The article describes a multicenter randomized trial that compared the effectiveness of a one-food elimination diet (1FED – eliminating animal milk) versus a six-food elimination diet (6FED – eliminating animal milk, wheat, egg, soy, fish and shellfish, and peanut and tree nuts) for treating eosinophilic esophagitis in adults.
The study found that both diets were equally effective at achieving histological remission, although the 6FED resulted in a higher proportion of patients achieving complete remission. Patients who did not achieve histological remission with the 1FED could proceed to the 6FED, and 43% had histological remission. For those without response to the 6FED, topical fluticasone propionate induced remission in 82%.
Overall, the study suggests that eliminating animal milk alone is an acceptable initial dietary therapy for eosinophilic esophagitis.
Article: One-food versus six-food elimination diet therapy for the treatment of eosinophilic oesophagitis: a multicentre, randomised, open-label trial – The Lancet Gastroenterology & Hepatology (link to abstract – $ for full-text)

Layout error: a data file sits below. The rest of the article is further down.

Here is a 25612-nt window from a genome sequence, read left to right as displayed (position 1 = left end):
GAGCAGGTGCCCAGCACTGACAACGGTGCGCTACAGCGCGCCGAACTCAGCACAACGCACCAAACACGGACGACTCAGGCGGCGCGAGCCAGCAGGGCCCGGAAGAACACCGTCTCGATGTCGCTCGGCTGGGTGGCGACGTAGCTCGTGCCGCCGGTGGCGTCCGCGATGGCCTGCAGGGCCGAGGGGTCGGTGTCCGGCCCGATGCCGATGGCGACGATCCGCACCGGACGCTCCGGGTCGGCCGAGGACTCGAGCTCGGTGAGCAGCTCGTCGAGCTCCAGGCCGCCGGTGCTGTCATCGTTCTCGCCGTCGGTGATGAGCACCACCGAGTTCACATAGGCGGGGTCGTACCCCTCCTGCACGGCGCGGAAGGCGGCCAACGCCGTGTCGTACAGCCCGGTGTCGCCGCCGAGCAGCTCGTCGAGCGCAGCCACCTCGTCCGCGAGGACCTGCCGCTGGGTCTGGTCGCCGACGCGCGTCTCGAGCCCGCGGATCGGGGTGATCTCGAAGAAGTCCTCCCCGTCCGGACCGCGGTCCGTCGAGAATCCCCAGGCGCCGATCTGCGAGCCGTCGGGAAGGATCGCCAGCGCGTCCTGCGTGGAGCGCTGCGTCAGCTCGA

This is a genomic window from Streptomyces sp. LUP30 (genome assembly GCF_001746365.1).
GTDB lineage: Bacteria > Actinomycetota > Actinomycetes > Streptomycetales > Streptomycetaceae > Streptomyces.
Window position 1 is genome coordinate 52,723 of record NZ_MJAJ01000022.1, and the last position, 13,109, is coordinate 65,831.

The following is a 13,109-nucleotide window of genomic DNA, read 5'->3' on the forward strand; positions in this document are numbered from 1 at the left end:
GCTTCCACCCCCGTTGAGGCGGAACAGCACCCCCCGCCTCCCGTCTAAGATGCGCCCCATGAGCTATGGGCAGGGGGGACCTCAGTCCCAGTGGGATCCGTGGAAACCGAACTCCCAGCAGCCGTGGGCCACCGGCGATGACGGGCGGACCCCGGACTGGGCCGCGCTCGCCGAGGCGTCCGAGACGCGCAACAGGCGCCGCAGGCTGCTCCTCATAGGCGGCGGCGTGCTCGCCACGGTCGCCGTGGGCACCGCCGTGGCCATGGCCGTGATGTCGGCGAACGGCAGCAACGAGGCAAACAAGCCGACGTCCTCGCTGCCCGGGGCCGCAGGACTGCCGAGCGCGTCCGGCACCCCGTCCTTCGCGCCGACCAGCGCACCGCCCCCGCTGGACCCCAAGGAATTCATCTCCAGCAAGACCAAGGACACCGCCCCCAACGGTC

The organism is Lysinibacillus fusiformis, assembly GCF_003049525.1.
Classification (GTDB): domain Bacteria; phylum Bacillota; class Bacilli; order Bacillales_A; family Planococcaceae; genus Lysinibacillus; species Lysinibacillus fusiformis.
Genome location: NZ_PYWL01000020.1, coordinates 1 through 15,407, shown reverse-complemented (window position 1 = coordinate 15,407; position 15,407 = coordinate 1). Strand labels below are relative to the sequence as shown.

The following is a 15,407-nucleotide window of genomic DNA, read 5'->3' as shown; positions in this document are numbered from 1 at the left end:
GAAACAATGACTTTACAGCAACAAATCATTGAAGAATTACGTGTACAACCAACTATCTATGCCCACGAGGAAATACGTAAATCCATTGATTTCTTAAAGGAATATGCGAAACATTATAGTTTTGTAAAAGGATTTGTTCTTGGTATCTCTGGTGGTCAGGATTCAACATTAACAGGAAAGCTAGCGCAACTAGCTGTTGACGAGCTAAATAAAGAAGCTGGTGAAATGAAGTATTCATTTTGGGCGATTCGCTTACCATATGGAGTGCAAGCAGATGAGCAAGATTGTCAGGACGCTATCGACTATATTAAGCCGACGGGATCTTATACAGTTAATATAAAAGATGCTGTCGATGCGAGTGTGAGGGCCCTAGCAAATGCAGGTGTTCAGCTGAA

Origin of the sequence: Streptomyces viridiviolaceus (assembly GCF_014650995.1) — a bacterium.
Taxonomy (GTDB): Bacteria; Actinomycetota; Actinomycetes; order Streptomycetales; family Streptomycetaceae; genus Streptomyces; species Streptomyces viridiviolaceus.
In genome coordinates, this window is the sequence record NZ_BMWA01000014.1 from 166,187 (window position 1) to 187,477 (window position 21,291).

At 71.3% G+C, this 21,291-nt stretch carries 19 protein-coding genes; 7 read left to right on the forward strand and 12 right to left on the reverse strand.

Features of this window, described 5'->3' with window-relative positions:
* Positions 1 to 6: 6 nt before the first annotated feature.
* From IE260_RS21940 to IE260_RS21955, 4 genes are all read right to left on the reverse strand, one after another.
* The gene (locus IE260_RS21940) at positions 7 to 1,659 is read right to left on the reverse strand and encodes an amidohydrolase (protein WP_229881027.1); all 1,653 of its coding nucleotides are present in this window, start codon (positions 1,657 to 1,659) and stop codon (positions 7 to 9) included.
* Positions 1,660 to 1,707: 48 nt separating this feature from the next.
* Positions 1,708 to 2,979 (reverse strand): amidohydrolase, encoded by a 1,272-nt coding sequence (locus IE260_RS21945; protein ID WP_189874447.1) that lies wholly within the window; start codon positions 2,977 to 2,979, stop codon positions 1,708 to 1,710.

News Release: Forgoing one food treats eosinophilic esophagitis as well as excluding six – National Institutes of Health
Related: M-A | Efficacy of elimination diets in eosinophilic esophagitis
Commentary on Twitter
New research – Kliewer et al – One-food versus six-food elimination diet therapy for the treatment of eosinophilic oesophagitis: a multicentre, randomised, open-label trial https://t.co/Tpm0EPPfx0#EoE #GItwitter #RareDiseaseDay #CEGIR pic.twitter.com/iUcqIt9Pg5
— The Lancet Gastroenterology & Hepatology (@LancetGastroHep) February 28, 2023
M-A | Long-term consumption of 10 food groups and cardiovascular mortality7 Mar, 2023 | 12:58h | UTC
This systematic review and meta-analysis of 22 prospective cohort studies evaluated the association between the consumption of 10 food groups and cardiovascular mortality.
The researchers found that a long-term high intake of whole grains, fruits and vegetables, and nuts was associated with reduced cardiovascular mortality, while a high intake of red/processed meat was associated with increased risk. On the other hand, the consumption of dairy products and legumes did not show a significant association with cardiovascular risk.
The researchers acknowledge the limitations of observational studies and the need for further research on the long-term effects of specific food groups on cardiovascular mortality.